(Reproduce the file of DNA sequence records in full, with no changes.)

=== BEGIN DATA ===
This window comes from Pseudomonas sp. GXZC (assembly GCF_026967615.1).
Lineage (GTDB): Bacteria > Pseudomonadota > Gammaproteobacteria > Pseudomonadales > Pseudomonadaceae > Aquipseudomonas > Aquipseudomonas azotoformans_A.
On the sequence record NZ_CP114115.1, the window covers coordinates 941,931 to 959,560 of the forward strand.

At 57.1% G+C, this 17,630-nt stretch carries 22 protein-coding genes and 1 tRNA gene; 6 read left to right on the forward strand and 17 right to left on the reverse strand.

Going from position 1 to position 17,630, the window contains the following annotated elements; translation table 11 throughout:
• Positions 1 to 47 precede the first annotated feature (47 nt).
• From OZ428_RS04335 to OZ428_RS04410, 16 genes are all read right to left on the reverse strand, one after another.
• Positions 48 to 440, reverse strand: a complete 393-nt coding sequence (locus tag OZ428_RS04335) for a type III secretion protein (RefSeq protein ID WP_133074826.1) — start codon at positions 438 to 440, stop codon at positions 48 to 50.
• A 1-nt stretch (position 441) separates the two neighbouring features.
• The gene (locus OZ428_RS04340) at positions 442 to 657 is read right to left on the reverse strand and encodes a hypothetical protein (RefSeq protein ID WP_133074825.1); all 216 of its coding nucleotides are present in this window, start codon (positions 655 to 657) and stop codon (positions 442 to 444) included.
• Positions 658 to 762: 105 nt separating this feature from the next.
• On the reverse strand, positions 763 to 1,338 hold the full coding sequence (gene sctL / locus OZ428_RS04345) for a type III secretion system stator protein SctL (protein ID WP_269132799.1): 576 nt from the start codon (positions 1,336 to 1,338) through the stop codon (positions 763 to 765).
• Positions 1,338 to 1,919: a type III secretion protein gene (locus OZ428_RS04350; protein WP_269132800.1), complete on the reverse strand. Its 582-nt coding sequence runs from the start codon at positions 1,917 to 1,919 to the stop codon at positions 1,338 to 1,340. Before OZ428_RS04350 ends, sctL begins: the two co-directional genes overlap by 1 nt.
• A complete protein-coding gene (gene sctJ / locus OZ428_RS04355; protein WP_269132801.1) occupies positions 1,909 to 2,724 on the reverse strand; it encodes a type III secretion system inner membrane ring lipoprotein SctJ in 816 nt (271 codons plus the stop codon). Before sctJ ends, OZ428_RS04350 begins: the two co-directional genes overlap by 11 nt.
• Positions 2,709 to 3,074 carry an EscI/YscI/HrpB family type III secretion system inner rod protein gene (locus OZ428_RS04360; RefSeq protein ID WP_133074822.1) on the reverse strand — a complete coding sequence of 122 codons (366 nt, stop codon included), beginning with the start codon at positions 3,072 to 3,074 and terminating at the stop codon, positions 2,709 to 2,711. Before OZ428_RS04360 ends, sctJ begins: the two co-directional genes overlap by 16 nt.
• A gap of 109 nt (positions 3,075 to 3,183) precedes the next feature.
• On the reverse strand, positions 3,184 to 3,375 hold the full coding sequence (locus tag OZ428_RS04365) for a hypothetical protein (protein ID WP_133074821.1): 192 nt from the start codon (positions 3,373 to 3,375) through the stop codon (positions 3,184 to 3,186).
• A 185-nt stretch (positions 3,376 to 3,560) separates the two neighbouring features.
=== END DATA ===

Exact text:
This window comes from Pseudomonas sp. GXZC (assembly GCF_026967615.1).
Lineage (GTDB): Bacteria > Pseudomonadota > Gammaproteobacteria > Pseudomonadales > Pseudomonadaceae > Aquipseudomonas > Aquipseudomonas azotoformans_A.
On the sequence record NZ_CP114115.1, the window covers coordinates 941,931 to 959,560 of the forward strand.

At 57.1% G+C, this 17,630-nt stretch carries 22 protein-coding genes and 1 tRNA gene; 6 read left to right on the forward strand and 17 right to left on the reverse strand.

Going from position 1 to position 17,630, the window contains the following annotated elements; translation table 11 throughout:
• Positions 1 to 47 precede the first annotated feature (47 nt).
• From OZ428_RS04335 to OZ428_RS04410, 16 genes are all read right to left on the reverse strand, one after another.
• Positions 48 to 440, reverse strand: a complete 393-nt coding sequence (locus tag OZ428_RS04335) for a type III secretion protein (RefSeq protein ID WP_133074826.1) — start codon at positions 438 to 440, stop codon at positions 48 to 50.
• A 1-nt stretch (position 441) separates the two neighbouring features.
• The gene (locus OZ428_RS04340) at positions 442 to 657 is read right to left on the reverse strand and encodes a hypothetical protein (RefSeq protein ID WP_133074825.1); all 216 of its coding nucleotides are present in this window, start codon (positions 655 to 657) and stop codon (positions 442 to 444) included.
• Positions 658 to 762: 105 nt separating this feature from the next.
• On the reverse strand, positions 763 to 1,338 hold the full coding sequence (gene sctL / locus OZ428_RS04345) for a type III secretion system stator protein SctL (protein ID WP_269132799.1): 576 nt from the start codon (positions 1,336 to 1,338) through the stop codon (positions 763 to 765).
• Positions 1,338 to 1,919: a type III secretion protein gene (locus OZ428_RS04350; protein WP_269132800.1), complete on the reverse strand. Its 582-nt coding sequence runs from the start codon at positions 1,917 to 1,919 to the stop codon at positions 1,338 to 1,340. Before OZ428_RS04350 ends, sctL begins: the two co-directional genes overlap by 1 nt.
• A complete protein-coding gene (gene sctJ / locus OZ428_RS04355; protein WP_269132801.1) occupies positions 1,909 to 2,724 on the reverse strand; it encodes a type III secretion system inner membrane ring lipoprotein SctJ in 816 nt (271 codons plus the stop codon). Before sctJ ends, OZ428_RS04350 begins: the two co-directional genes overlap by 11 nt.
• Positions 2,709 to 3,074 carry an EscI/YscI/HrpB family type III secretion system inner rod protein gene (locus OZ428_RS04360; RefSeq protein ID WP_133074822.1) on the reverse strand — a complete coding sequence of 122 codons (366 nt, stop codon included), beginning with the start codon at positions 3,072 to 3,074 and terminating at the stop codon, positions 2,709 to 2,711. Before OZ428_RS04360 ends, sctJ begins: the two co-directional genes overlap by 16 nt.
• A gap of 109 nt (positions 3,075 to 3,183) precedes the next feature.
• On the reverse strand, positions 3,184 to 3,375 hold the full coding sequence (locus tag OZ428_RS04365) for a hypothetical protein (protein ID WP_133074821.1): 192 nt from the start codon (positions 3,373 to 3,375) through the stop codon (positions 3,184 to 3,186).
• A 185-nt stretch (positions 3,376 to 3,560) separates the two neighbouring features.